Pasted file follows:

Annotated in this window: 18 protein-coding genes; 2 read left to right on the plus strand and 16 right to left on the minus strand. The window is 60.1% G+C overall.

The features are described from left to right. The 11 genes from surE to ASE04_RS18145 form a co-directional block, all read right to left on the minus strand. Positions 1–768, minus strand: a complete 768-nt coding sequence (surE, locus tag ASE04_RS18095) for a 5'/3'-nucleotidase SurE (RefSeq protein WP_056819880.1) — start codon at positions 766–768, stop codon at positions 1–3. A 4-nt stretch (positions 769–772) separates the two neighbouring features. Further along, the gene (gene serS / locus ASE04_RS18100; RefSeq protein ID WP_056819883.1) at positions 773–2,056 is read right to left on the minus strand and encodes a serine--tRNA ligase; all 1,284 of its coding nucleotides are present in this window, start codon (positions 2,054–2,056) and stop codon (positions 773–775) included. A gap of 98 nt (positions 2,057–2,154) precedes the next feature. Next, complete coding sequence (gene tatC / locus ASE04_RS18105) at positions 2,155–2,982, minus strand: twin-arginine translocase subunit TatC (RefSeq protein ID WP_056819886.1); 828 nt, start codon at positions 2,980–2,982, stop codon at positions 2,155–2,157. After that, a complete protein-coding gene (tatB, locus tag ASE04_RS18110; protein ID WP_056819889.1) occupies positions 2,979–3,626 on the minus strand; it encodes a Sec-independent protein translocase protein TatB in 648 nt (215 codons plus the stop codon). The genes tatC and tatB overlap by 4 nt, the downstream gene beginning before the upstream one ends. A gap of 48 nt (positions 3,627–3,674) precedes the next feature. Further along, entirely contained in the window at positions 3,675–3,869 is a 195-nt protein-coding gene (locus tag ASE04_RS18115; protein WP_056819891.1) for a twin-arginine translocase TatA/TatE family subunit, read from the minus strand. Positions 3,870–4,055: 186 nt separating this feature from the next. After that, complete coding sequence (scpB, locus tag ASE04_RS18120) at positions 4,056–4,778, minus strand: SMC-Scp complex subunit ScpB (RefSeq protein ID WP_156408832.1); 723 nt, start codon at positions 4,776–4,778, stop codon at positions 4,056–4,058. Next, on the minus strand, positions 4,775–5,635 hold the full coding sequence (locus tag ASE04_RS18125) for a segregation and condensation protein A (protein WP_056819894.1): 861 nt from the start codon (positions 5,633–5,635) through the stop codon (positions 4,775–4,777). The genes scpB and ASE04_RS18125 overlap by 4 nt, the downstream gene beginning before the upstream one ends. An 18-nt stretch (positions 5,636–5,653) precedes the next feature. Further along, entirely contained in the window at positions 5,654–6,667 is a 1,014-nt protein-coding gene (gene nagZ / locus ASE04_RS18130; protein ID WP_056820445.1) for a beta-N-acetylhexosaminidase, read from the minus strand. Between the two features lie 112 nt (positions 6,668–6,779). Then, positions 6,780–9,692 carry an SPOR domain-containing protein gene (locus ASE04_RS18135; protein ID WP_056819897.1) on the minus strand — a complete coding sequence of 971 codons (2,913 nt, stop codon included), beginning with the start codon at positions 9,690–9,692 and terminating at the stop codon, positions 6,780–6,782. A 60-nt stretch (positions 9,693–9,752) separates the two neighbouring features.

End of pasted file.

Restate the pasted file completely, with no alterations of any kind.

Annotated in this window: 18 protein-coding genes; 2 read left to right on the plus strand and 16 right to left on the minus strand. The window is 60.1% G+C overall.

The features are described from left to right. The 11 genes from surE to ASE04_RS18145 form a co-directional block, all read right to left on the minus strand. Positions 1–768, minus strand: a complete 768-nt coding sequence (surE, locus tag ASE04_RS18095) for a 5'/3'-nucleotidase SurE (RefSeq protein WP_056819880.1) — start codon at positions 766–768, stop codon at positions 1–3. A 4-nt stretch (positions 769–772) separates the two neighbouring features. Further along, the gene (gene serS / locus ASE04_RS18100; RefSeq protein ID WP_056819883.1) at positions 773–2,056 is read right to left on the minus strand and encodes a serine--tRNA ligase; all 1,284 of its coding nucleotides are present in this window, start codon (positions 2,054–2,056) and stop codon (positions 773–775) included. A gap of 98 nt (positions 2,057–2,154) precedes the next feature. Next, complete coding sequence (gene tatC / locus ASE04_RS18105) at positions 2,155–2,982, minus strand: twin-arginine translocase subunit TatC (RefSeq protein ID WP_056819886.1); 828 nt, start codon at positions 2,980–2,982, stop codon at positions 2,155–2,157. After that, a complete protein-coding gene (tatB, locus tag ASE04_RS18110; protein ID WP_056819889.1) occupies positions 2,979–3,626 on the minus strand; it encodes a Sec-independent protein translocase protein TatB in 648 nt (215 codons plus the stop codon). The genes tatC and tatB overlap by 4 nt, the downstream gene beginning before the upstream one ends. A gap of 48 nt (positions 3,627–3,674) precedes the next feature. Further along, entirely contained in the window at positions 3,675–3,869 is a 195-nt protein-coding gene (locus tag ASE04_RS18115; protein WP_056819891.1) for a twin-arginine translocase TatA/TatE family subunit, read from the minus strand. Positions 3,870–4,055: 186 nt separating this feature from the next. After that, complete coding sequence (scpB, locus tag ASE04_RS18120) at positions 4,056–4,778, minus strand: SMC-Scp complex subunit ScpB (RefSeq protein ID WP_156408832.1); 723 nt, start codon at positions 4,776–4,778, stop codon at positions 4,056–4,058. Next, on the minus strand, positions 4,775–5,635 hold the full coding sequence (locus tag ASE04_RS18125) for a segregation and condensation protein A (protein WP_056819894.1): 861 nt from the start codon (positions 5,633–5,635) through the stop codon (positions 4,775–4,777). The genes scpB and ASE04_RS18125 overlap by 4 nt, the downstream gene beginning before the upstream one ends. An 18-nt stretch (positions 5,636–5,653) precedes the next feature. Further along, entirely contained in the window at positions 5,654–6,667 is a 1,014-nt protein-coding gene (gene nagZ / locus ASE04_RS18130; protein ID WP_056820445.1) for a beta-N-acetylhexosaminidase, read from the minus strand. Between the two features lie 112 nt (positions 6,668–6,779). Then, positions 6,780–9,692 carry an SPOR domain-containing protein gene (locus ASE04_RS18135; protein ID WP_056819897.1) on the minus strand — a complete coding sequence of 971 codons (2,913 nt, stop codon included), beginning with the start codon at positions 9,690–9,692 and terminating at the stop codon, positions 6,780–6,782. A 60-nt stretch (positions 9,693–9,752) separates the two neighbouring features.